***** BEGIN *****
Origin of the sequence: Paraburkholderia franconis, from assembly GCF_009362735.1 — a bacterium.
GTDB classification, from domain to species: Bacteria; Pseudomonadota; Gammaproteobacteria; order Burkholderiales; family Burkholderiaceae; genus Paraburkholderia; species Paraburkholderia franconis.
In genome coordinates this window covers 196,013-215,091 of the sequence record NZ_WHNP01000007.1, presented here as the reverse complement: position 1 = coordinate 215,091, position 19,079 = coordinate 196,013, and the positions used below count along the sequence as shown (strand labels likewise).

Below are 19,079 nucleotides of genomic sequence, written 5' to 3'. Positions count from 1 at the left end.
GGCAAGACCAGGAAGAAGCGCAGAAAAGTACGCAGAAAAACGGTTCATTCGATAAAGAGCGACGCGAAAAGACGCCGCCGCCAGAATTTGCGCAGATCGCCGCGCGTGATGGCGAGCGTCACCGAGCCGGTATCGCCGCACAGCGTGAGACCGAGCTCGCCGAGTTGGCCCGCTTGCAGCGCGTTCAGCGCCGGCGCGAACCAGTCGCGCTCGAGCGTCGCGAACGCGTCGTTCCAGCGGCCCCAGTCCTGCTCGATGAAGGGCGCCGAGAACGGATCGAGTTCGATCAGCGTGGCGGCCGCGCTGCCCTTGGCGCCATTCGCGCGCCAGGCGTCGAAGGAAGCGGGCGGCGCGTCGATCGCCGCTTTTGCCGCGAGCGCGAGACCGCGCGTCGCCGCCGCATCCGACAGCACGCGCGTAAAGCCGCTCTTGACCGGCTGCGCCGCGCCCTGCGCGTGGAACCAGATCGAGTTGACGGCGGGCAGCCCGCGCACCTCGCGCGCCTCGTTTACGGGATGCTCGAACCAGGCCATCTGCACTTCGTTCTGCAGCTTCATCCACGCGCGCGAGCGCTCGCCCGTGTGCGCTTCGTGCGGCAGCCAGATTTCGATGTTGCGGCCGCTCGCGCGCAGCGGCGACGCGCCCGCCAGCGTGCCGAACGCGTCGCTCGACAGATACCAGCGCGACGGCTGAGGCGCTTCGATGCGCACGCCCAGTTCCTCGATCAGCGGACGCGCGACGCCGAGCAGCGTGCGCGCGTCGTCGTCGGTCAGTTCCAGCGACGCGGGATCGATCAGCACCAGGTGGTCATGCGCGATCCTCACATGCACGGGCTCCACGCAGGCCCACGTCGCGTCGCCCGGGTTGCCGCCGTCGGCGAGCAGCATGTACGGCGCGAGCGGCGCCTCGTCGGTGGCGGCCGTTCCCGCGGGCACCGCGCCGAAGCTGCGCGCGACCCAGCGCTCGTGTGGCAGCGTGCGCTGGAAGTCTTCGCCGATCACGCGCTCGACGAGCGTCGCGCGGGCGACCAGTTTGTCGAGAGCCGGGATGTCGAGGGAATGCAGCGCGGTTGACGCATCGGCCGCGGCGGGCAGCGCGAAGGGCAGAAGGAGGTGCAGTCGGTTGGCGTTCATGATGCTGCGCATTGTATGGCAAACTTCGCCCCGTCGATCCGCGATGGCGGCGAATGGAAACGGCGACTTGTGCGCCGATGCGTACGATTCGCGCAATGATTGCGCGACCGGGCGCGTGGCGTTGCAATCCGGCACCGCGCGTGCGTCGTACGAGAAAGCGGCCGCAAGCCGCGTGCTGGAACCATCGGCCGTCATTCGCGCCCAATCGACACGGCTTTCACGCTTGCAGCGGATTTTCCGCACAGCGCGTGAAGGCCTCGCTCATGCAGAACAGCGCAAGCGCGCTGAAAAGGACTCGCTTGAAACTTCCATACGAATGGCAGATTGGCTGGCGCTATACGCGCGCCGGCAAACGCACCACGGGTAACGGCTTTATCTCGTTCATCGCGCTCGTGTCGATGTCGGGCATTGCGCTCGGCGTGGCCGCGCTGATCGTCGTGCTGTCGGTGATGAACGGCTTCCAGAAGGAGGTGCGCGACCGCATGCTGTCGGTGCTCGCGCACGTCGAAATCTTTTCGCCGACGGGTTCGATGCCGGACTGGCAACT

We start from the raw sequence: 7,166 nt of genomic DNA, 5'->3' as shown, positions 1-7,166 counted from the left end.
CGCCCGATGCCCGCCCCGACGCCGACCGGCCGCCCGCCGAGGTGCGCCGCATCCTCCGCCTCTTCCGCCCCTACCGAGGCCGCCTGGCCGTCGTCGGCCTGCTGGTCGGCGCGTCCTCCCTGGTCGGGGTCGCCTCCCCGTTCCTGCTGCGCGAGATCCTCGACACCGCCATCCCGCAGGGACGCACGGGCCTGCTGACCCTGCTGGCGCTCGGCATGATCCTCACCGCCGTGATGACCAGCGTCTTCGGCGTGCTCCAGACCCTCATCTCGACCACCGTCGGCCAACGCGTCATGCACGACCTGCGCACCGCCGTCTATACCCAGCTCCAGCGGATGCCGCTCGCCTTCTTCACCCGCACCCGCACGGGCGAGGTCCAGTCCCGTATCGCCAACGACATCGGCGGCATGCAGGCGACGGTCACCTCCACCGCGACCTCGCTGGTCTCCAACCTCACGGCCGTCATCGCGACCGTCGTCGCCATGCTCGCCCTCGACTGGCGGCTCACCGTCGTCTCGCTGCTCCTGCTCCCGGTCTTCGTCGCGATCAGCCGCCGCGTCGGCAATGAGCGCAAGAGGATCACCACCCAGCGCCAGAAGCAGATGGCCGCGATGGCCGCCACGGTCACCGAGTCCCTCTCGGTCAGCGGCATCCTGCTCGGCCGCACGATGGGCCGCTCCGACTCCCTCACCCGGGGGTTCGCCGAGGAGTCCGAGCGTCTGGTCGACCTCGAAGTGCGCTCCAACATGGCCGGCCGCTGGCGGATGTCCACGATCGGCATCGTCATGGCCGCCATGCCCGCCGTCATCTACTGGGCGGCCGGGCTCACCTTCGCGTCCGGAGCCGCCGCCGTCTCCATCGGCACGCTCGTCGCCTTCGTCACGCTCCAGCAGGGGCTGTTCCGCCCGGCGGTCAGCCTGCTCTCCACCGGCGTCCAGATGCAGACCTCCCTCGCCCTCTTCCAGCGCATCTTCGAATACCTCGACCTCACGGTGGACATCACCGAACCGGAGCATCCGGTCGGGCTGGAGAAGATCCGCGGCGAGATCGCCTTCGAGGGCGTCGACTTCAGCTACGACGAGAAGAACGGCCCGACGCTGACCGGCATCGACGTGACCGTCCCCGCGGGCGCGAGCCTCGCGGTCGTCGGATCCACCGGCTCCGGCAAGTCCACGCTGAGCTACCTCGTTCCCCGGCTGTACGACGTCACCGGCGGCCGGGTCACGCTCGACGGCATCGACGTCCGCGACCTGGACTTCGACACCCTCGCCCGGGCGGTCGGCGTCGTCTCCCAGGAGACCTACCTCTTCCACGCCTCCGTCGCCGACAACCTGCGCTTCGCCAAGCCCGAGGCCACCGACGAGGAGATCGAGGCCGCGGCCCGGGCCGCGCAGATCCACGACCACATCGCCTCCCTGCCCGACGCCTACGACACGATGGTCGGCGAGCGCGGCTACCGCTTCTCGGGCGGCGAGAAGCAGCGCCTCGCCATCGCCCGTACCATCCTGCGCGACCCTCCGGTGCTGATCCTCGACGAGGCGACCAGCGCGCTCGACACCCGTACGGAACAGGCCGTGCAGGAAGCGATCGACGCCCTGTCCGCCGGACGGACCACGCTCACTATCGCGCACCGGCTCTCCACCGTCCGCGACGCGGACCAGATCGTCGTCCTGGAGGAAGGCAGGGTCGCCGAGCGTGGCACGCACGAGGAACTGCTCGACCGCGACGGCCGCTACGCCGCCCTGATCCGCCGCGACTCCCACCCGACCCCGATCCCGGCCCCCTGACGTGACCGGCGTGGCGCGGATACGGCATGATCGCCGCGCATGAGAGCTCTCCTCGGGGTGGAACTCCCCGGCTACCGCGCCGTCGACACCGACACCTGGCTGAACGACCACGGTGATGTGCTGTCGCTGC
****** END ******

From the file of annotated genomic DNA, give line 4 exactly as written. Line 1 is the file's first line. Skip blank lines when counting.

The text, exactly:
Below are 19,079 nucleotides of genomic sequence, written 5' to 3'. Positions count from 1 at the left end.